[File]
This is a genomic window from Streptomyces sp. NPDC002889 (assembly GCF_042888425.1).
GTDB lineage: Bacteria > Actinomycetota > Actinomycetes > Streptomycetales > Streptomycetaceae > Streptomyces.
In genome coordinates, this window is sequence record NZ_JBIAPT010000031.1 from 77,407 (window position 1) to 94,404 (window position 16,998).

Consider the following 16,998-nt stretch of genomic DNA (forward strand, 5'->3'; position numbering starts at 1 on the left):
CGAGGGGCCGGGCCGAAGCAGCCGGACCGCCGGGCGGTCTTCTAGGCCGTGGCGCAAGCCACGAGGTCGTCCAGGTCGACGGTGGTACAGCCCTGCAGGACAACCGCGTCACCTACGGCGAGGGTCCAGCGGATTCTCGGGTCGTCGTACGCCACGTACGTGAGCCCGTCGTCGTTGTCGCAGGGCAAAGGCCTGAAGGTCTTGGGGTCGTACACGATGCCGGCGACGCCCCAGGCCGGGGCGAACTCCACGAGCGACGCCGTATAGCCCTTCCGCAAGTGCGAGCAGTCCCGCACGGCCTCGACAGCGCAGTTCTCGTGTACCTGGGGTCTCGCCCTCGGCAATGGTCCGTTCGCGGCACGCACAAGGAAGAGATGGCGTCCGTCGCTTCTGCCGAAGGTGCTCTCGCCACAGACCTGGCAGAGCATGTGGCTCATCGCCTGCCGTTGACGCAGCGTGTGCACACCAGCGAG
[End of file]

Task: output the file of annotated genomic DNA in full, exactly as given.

This is a genomic window from Streptomyces sp. NPDC002889 (assembly GCF_042888425.1).
GTDB lineage: Bacteria > Actinomycetota > Actinomycetes > Streptomycetales > Streptomycetaceae > Streptomyces.
In genome coordinates, this window is sequence record NZ_JBIAPT010000031.1 from 77,407 (window position 1) to 94,404 (window position 16,998).

Consider the following 16,998-nt stretch of genomic DNA (forward strand, 5'->3'; position numbering starts at 1 on the left):
CGAGGGGCCGGGCCGAAGCAGCCGGACCGCCGGGCGGTCTTCTAGGCCGTGGCGCAAGCCACGAGGTCGTCCAGGTCGACGGTGGTACAGCCCTGCAGGACAACCGCGTCACCTACGGCGAGGGTCCAGCGGATTCTCGGGTCGTCGTACGCCACGTACGTGAGCCCGTCGTCGTTGTCGCAGGGCAAAGGCCTGAAGGTCTTGGGGTCGTACACGATGCCGGCGACGCCCCAGGCCGGGGCGAACTCCACGAGCGACGCCGTATAGCCCTTCCGCAAGTGCGAGCAGTCCCGCACGGCCTCGACAGCGCAGTTCTCGTGTACCTGGGGTCTCGCCCTCGGCAATGGTCCGTTCGCGGCACGCACAAGGAAGAGATGGCGTCCGTCGCTTCTGCCGAAGGTGCTCTCGCCACAGACCTGGCAGAGCATGTGGCTCATCGCCTGCCGTTGACGCAGCGTGTGCACACCAGCGAG